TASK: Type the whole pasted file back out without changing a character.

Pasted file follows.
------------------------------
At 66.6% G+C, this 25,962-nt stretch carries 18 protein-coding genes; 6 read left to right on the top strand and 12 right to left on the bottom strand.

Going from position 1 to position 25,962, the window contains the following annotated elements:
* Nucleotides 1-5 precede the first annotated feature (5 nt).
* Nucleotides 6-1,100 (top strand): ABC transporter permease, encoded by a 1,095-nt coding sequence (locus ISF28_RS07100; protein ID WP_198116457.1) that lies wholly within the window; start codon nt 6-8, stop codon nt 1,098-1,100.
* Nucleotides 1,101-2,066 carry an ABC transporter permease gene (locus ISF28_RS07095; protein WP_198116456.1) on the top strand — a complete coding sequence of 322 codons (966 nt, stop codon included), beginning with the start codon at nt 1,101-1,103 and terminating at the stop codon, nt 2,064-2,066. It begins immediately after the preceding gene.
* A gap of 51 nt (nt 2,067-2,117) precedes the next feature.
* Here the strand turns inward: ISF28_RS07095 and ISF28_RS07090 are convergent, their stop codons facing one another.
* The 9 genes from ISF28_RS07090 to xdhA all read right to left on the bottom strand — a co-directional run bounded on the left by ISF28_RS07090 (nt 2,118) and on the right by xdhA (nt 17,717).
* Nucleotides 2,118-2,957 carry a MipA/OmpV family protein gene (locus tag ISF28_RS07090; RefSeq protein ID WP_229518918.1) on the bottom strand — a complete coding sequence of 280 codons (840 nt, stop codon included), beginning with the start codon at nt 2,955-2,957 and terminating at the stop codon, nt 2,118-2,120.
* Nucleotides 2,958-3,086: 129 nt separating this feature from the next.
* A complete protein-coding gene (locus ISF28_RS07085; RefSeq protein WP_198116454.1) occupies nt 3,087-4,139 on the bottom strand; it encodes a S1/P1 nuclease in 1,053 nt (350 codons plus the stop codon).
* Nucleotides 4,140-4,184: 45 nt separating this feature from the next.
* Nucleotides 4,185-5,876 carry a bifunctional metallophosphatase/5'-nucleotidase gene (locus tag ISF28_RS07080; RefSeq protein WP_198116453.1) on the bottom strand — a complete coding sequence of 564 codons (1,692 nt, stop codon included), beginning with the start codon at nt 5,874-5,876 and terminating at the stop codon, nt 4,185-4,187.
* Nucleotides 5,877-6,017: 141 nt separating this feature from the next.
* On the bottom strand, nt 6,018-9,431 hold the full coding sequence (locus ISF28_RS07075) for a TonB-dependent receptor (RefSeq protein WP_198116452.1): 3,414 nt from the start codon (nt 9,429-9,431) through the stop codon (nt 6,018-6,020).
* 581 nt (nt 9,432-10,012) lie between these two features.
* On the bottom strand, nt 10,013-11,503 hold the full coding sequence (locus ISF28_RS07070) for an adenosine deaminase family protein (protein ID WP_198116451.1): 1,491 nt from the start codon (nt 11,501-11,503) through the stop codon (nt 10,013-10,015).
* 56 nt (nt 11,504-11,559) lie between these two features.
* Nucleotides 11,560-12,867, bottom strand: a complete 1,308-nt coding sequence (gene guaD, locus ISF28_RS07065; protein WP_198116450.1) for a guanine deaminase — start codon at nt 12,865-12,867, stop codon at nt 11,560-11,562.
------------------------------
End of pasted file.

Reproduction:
At 66.6% G+C, this 25,962-nt stretch carries 18 protein-coding genes; 6 read left to right on the top strand and 12 right to left on the bottom strand.

Going from position 1 to position 25,962, the window contains the following annotated elements:
* Nucleotides 1-5 precede the first annotated feature (5 nt).
* Nucleotides 6-1,100 (top strand): ABC transporter permease, encoded by a 1,095-nt coding sequence (locus ISF28_RS07100; protein ID WP_198116457.1) that lies wholly within the window; start codon nt 6-8, stop codon nt 1,098-1,100.
* Nucleotides 1,101-2,066 carry an ABC transporter permease gene (locus ISF28_RS07095; protein WP_198116456.1) on the top strand — a complete coding sequence of 322 codons (966 nt, stop codon included), beginning with the start codon at nt 1,101-1,103 and terminating at the stop codon, nt 2,064-2,066. It begins immediately after the preceding gene.
* A gap of 51 nt (nt 2,067-2,117) precedes the next feature.
* Here the strand turns inward: ISF28_RS07095 and ISF28_RS07090 are convergent, their stop codons facing one another.
* The 9 genes from ISF28_RS07090 to xdhA all read right to left on the bottom strand — a co-directional run bounded on the left by ISF28_RS07090 (nt 2,118) and on the right by xdhA (nt 17,717).
* Nucleotides 2,118-2,957 carry a MipA/OmpV family protein gene (locus tag ISF28_RS07090; RefSeq protein ID WP_229518918.1) on the bottom strand — a complete coding sequence of 280 codons (840 nt, stop codon included), beginning with the start codon at nt 2,955-2,957 and terminating at the stop codon, nt 2,118-2,120.
* Nucleotides 2,958-3,086: 129 nt separating this feature from the next.
* A complete protein-coding gene (locus ISF28_RS07085; RefSeq protein WP_198116454.1) occupies nt 3,087-4,139 on the bottom strand; it encodes a S1/P1 nuclease in 1,053 nt (350 codons plus the stop codon).
* Nucleotides 4,140-4,184: 45 nt separating this feature from the next.
* Nucleotides 4,185-5,876 carry a bifunctional metallophosphatase/5'-nucleotidase gene (locus tag ISF28_RS07080; RefSeq protein WP_198116453.1) on the bottom strand — a complete coding sequence of 564 codons (1,692 nt, stop codon included), beginning with the start codon at nt 5,874-5,876 and terminating at the stop codon, nt 4,185-4,187.
* Nucleotides 5,877-6,017: 141 nt separating this feature from the next.
* On the bottom strand, nt 6,018-9,431 hold the full coding sequence (locus ISF28_RS07075) for a TonB-dependent receptor (RefSeq protein WP_198116452.1): 3,414 nt from the start codon (nt 9,429-9,431) through the stop codon (nt 6,018-6,020).
* 581 nt (nt 9,432-10,012) lie between these two features.
* On the bottom strand, nt 10,013-11,503 hold the full coding sequence (locus ISF28_RS07070) for an adenosine deaminase family protein (protein ID WP_198116451.1): 1,491 nt from the start codon (nt 11,501-11,503) through the stop codon (nt 10,013-10,015).
* 56 nt (nt 11,504-11,559) lie between these two features.
* Nucleotides 11,560-12,867, bottom strand: a complete 1,308-nt coding sequence (gene guaD, locus ISF28_RS07065; protein WP_198116450.1) for a guanine deaminase — start codon at nt 12,865-12,867, stop codon at nt 11,560-11,562.